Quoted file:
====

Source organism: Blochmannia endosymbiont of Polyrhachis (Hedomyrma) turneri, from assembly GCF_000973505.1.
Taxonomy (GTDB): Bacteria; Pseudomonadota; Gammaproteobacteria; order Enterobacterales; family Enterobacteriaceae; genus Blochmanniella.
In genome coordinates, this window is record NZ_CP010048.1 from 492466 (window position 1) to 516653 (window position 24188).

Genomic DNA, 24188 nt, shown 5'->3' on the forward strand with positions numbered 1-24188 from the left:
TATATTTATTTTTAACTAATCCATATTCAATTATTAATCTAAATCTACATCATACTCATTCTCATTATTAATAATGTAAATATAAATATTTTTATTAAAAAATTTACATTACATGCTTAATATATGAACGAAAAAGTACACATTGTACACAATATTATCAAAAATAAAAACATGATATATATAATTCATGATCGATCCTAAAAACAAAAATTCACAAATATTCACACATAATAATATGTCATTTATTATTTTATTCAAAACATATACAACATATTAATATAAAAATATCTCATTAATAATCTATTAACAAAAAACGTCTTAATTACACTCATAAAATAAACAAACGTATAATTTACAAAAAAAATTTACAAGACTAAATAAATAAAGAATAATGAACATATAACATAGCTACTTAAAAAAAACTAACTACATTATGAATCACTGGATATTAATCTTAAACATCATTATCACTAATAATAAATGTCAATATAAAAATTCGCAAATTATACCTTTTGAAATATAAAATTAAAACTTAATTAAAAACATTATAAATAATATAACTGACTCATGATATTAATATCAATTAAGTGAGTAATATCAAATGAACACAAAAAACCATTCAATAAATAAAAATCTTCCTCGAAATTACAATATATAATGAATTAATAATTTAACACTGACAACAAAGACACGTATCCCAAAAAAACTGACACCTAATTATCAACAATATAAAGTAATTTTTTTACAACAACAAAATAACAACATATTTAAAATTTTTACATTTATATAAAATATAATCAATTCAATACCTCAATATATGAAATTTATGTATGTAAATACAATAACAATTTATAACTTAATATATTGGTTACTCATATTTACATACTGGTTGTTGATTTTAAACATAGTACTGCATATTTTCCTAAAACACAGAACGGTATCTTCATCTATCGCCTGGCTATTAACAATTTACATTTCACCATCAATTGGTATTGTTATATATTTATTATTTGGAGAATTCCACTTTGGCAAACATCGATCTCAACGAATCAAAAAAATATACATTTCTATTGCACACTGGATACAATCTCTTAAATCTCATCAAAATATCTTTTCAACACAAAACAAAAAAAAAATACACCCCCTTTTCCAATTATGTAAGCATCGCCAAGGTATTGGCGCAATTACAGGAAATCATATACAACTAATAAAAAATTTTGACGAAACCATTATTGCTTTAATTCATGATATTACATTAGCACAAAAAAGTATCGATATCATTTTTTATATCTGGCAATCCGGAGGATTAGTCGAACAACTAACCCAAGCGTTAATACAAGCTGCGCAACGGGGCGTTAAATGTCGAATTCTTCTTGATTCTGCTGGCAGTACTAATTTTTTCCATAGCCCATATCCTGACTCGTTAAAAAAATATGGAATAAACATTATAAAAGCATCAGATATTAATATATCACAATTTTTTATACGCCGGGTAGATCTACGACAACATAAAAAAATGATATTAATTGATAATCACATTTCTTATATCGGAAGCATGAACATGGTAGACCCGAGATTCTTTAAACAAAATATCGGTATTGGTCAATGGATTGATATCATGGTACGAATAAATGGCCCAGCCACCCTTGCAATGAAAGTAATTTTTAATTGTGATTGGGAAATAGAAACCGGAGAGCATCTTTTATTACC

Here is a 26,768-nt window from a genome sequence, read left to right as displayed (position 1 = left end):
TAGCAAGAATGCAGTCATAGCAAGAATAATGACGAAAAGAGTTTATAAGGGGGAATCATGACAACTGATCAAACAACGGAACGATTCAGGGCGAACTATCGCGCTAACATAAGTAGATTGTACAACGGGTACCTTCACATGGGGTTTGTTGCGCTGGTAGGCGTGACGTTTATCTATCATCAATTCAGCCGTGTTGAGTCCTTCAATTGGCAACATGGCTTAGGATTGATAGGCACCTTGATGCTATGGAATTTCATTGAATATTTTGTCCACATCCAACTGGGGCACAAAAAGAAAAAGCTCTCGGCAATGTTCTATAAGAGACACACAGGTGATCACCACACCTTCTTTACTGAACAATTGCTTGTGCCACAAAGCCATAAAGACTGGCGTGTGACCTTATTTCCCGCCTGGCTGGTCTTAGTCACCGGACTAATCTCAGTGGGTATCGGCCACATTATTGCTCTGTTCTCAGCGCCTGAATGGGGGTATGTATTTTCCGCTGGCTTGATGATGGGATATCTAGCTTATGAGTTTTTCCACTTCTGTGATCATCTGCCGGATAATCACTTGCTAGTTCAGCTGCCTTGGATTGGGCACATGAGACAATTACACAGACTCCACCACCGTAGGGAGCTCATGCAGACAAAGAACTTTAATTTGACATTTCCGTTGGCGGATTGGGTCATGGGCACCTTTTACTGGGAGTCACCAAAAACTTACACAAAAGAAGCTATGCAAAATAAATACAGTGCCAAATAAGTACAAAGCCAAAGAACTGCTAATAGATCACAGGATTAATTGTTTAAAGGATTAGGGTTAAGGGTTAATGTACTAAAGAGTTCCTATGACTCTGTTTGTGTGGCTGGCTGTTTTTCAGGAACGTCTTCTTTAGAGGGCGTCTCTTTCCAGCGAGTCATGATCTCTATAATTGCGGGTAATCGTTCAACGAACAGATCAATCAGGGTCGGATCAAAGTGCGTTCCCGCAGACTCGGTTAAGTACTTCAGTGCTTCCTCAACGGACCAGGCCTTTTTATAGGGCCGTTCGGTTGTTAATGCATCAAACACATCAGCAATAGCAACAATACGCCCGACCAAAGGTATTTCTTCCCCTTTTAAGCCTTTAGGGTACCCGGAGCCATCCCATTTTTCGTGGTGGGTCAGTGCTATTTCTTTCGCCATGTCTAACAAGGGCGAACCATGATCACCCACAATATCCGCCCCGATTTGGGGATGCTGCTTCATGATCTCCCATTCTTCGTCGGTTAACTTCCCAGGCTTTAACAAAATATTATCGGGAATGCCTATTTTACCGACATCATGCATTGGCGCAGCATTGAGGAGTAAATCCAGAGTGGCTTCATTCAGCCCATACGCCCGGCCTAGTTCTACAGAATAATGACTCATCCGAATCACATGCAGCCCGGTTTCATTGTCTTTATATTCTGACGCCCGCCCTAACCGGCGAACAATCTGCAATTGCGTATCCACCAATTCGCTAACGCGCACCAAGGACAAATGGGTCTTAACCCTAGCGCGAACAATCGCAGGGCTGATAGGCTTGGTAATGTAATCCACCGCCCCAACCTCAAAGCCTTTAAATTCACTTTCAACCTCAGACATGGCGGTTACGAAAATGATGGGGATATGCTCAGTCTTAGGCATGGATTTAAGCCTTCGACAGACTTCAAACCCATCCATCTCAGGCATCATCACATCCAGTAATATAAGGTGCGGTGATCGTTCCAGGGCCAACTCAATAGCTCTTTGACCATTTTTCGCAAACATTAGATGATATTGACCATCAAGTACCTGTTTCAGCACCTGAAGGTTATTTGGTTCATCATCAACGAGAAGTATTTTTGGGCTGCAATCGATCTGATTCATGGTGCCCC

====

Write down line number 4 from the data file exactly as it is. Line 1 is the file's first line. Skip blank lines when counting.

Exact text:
Genomic DNA, 24188 nt, shown 5'->3' on the forward strand with positions numbered 1-24188 from the left: